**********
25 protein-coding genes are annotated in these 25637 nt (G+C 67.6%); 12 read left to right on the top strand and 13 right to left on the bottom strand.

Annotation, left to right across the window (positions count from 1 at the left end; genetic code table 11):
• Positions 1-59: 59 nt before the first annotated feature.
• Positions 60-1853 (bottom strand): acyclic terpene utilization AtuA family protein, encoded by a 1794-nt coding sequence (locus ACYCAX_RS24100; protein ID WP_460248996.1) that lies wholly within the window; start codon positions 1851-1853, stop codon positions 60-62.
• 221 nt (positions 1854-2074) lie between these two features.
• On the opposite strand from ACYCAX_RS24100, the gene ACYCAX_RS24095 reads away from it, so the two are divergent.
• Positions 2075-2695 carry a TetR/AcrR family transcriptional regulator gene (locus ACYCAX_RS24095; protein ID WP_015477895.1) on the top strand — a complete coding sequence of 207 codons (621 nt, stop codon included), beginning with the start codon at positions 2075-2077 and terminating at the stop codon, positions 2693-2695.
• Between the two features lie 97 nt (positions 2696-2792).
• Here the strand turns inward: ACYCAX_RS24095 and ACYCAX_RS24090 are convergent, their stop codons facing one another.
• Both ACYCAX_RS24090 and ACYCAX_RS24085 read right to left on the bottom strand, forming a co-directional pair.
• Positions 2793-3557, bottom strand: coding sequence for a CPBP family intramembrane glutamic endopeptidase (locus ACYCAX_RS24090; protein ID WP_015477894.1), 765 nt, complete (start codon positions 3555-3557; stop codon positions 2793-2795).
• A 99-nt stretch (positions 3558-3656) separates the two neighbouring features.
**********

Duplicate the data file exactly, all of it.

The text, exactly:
25 protein-coding genes are annotated in these 25637 nt (G+C 67.6%); 12 read left to right on the top strand and 13 right to left on the bottom strand.

Annotation, left to right across the window (positions count from 1 at the left end; genetic code table 11):
• Positions 1-59: 59 nt before the first annotated feature.
• Positions 60-1853 (bottom strand): acyclic terpene utilization AtuA family protein, encoded by a 1794-nt coding sequence (locus ACYCAX_RS24100; protein ID WP_460248996.1) that lies wholly within the window; start codon positions 1851-1853, stop codon positions 60-62.
• 221 nt (positions 1854-2074) lie between these two features.
• On the opposite strand from ACYCAX_RS24100, the gene ACYCAX_RS24095 reads away from it, so the two are divergent.
• Positions 2075-2695 carry a TetR/AcrR family transcriptional regulator gene (locus ACYCAX_RS24095; protein ID WP_015477895.1) on the top strand — a complete coding sequence of 207 codons (621 nt, stop codon included), beginning with the start codon at positions 2075-2077 and terminating at the stop codon, positions 2693-2695.
• Between the two features lie 97 nt (positions 2696-2792).
• Here the strand turns inward: ACYCAX_RS24095 and ACYCAX_RS24090 are convergent, their stop codons facing one another.
• Both ACYCAX_RS24090 and ACYCAX_RS24085 read right to left on the bottom strand, forming a co-directional pair.
• Positions 2793-3557, bottom strand: coding sequence for a CPBP family intramembrane glutamic endopeptidase (locus ACYCAX_RS24090; protein ID WP_015477894.1), 765 nt, complete (start codon positions 3555-3557; stop codon positions 2793-2795).
• A 99-nt stretch (positions 3558-3656) separates the two neighbouring features.